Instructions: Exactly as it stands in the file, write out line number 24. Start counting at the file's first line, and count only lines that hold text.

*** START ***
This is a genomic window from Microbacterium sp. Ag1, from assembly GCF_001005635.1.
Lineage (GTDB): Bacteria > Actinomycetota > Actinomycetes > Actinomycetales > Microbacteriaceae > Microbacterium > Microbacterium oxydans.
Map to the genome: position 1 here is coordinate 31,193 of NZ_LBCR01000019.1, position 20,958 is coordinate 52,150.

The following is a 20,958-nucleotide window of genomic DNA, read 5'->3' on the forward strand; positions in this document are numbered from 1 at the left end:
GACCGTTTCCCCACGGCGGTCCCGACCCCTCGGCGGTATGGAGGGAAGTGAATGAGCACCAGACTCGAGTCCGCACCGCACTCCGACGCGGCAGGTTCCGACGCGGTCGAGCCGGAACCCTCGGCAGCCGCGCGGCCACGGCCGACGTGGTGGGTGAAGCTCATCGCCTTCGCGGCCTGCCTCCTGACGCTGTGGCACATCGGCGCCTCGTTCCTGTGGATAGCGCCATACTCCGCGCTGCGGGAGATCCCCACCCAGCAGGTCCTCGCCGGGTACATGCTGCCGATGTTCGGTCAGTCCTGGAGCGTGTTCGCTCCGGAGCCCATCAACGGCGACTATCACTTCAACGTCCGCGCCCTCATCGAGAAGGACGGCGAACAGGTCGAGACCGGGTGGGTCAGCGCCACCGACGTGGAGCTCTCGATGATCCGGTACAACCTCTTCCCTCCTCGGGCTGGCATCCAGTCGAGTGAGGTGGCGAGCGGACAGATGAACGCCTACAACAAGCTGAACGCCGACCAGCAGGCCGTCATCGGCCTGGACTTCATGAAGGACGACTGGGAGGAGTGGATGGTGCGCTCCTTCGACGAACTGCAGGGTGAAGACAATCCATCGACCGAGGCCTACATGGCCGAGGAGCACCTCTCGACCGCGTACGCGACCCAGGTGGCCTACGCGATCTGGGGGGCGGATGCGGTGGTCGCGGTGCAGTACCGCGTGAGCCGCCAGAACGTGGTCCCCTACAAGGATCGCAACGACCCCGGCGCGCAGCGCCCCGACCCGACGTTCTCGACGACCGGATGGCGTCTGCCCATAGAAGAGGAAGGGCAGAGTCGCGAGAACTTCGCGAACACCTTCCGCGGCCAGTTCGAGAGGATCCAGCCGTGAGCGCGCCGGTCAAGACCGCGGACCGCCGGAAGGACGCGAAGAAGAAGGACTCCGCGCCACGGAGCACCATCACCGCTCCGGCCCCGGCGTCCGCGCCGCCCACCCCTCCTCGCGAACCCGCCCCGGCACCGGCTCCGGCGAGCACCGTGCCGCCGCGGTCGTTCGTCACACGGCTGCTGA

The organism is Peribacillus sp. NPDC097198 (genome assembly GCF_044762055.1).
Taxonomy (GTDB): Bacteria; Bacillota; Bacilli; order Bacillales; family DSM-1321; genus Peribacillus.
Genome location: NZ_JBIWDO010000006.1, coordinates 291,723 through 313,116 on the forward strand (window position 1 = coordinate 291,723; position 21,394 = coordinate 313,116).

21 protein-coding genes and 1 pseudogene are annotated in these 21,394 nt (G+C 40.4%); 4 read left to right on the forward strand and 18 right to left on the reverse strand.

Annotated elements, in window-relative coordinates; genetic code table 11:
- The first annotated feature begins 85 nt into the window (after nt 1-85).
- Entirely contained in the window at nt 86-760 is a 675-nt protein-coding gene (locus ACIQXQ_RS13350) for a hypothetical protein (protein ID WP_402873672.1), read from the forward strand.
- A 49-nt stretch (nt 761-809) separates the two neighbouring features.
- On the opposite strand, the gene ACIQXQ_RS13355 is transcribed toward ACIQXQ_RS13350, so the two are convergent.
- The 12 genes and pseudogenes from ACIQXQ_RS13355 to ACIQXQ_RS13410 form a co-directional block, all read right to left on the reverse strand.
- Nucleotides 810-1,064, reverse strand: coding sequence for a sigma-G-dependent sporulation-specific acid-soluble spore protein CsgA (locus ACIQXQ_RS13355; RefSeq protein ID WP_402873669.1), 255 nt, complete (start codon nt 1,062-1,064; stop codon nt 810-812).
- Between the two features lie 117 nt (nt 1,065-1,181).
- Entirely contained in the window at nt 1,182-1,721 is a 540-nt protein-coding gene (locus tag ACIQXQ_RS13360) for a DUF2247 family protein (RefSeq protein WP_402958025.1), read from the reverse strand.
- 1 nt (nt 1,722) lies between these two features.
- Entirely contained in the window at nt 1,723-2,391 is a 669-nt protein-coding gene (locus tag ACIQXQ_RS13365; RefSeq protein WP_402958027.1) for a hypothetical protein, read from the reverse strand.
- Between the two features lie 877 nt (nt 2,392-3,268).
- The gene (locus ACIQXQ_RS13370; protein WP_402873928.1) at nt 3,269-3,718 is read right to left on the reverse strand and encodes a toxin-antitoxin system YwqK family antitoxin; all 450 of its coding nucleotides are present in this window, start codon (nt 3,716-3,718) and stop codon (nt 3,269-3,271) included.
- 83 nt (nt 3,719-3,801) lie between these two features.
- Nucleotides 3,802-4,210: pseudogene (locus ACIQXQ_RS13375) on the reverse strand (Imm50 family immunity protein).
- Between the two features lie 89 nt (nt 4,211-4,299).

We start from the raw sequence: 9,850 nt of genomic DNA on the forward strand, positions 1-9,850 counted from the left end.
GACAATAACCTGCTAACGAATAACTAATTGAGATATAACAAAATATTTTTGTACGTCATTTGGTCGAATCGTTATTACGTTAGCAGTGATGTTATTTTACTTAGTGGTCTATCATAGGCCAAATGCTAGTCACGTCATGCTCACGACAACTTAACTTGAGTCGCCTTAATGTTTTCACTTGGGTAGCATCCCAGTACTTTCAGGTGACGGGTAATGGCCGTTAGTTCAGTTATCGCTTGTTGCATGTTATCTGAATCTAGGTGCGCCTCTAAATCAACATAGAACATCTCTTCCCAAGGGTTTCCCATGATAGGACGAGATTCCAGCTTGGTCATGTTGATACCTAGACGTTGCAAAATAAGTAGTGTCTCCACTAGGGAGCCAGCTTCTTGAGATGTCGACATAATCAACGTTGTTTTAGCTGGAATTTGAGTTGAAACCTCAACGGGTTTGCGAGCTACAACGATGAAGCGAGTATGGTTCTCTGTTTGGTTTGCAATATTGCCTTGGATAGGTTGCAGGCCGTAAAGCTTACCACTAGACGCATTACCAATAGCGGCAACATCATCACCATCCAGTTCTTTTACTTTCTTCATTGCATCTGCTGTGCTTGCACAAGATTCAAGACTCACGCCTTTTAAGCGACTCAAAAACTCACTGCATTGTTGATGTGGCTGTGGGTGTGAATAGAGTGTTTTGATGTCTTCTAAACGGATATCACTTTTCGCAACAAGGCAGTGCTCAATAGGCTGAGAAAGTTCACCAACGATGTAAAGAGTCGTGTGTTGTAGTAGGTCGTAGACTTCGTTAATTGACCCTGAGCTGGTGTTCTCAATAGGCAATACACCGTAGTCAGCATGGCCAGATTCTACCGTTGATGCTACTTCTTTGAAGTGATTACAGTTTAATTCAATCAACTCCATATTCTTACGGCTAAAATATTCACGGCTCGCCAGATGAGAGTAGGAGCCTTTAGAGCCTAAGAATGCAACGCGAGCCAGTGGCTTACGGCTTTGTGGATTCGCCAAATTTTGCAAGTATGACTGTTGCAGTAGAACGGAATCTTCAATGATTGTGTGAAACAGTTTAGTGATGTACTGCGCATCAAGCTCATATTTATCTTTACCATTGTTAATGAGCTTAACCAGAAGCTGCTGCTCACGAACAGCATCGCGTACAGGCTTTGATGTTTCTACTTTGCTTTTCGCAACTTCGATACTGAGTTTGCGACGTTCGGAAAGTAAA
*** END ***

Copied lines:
- Nucleotides 3,802-4,210: pseudogene (locus ACIQXQ_RS13375) on the reverse strand (Imm50 family immunity protein).